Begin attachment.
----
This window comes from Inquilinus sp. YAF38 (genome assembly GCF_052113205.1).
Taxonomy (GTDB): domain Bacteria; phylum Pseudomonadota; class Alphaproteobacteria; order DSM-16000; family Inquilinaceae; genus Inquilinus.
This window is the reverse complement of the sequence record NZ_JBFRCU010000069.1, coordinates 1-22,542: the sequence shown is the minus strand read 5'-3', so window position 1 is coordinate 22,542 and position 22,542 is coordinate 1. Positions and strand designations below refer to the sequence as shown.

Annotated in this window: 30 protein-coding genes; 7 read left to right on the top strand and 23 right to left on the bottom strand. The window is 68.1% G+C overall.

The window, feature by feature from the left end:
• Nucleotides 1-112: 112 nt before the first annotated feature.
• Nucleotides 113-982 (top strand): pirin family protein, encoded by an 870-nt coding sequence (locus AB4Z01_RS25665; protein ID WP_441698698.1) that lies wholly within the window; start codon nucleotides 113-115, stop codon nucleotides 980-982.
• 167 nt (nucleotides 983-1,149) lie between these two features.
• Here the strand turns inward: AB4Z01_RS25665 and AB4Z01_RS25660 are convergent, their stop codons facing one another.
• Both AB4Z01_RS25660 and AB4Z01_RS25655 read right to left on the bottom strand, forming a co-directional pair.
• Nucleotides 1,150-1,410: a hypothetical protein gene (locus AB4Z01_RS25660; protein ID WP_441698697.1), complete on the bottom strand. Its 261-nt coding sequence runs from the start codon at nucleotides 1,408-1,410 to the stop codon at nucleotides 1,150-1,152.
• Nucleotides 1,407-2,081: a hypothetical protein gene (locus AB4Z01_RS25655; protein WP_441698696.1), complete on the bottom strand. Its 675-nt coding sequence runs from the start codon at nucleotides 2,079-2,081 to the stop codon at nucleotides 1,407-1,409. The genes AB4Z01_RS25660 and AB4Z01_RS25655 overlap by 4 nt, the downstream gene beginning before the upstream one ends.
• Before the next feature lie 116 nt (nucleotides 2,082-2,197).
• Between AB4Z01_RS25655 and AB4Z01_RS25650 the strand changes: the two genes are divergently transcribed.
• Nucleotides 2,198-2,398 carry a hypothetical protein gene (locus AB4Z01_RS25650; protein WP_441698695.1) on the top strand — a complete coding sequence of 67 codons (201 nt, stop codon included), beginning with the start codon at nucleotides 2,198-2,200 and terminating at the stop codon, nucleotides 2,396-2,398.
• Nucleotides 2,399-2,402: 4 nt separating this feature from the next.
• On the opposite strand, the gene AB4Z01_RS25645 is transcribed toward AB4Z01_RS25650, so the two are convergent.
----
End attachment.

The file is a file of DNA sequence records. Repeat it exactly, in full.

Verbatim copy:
This window comes from Inquilinus sp. YAF38 (genome assembly GCF_052113205.1).
Taxonomy (GTDB): domain Bacteria; phylum Pseudomonadota; class Alphaproteobacteria; order DSM-16000; family Inquilinaceae; genus Inquilinus.
This window is the reverse complement of the sequence record NZ_JBFRCU010000069.1, coordinates 1-22,542: the sequence shown is the minus strand read 5'-3', so window position 1 is coordinate 22,542 and position 22,542 is coordinate 1. Positions and strand designations below refer to the sequence as shown.

Annotated in this window: 30 protein-coding genes; 7 read left to right on the top strand and 23 right to left on the bottom strand. The window is 68.1% G+C overall.

The window, feature by feature from the left end:
• Nucleotides 1-112: 112 nt before the first annotated feature.
• Nucleotides 113-982 (top strand): pirin family protein, encoded by an 870-nt coding sequence (locus AB4Z01_RS25665; protein ID WP_441698698.1) that lies wholly within the window; start codon nucleotides 113-115, stop codon nucleotides 980-982.
• 167 nt (nucleotides 983-1,149) lie between these two features.
• Here the strand turns inward: AB4Z01_RS25665 and AB4Z01_RS25660 are convergent, their stop codons facing one another.
• Both AB4Z01_RS25660 and AB4Z01_RS25655 read right to left on the bottom strand, forming a co-directional pair.
• Nucleotides 1,150-1,410: a hypothetical protein gene (locus AB4Z01_RS25660; protein ID WP_441698697.1), complete on the bottom strand. Its 261-nt coding sequence runs from the start codon at nucleotides 1,408-1,410 to the stop codon at nucleotides 1,150-1,152.
• Nucleotides 1,407-2,081: a hypothetical protein gene (locus AB4Z01_RS25655; protein WP_441698696.1), complete on the bottom strand. Its 675-nt coding sequence runs from the start codon at nucleotides 2,079-2,081 to the stop codon at nucleotides 1,407-1,409. The genes AB4Z01_RS25660 and AB4Z01_RS25655 overlap by 4 nt, the downstream gene beginning before the upstream one ends.
• Before the next feature lie 116 nt (nucleotides 2,082-2,197).
• Between AB4Z01_RS25655 and AB4Z01_RS25650 the strand changes: the two genes are divergently transcribed.
• Nucleotides 2,198-2,398 carry a hypothetical protein gene (locus AB4Z01_RS25650; protein WP_441698695.1) on the top strand — a complete coding sequence of 67 codons (201 nt, stop codon included), beginning with the start codon at nucleotides 2,198-2,200 and terminating at the stop codon, nucleotides 2,396-2,398.
• Nucleotides 2,399-2,402: 4 nt separating this feature from the next.
• On the opposite strand, the gene AB4Z01_RS25645 is transcribed toward AB4Z01_RS25650, so the two are convergent.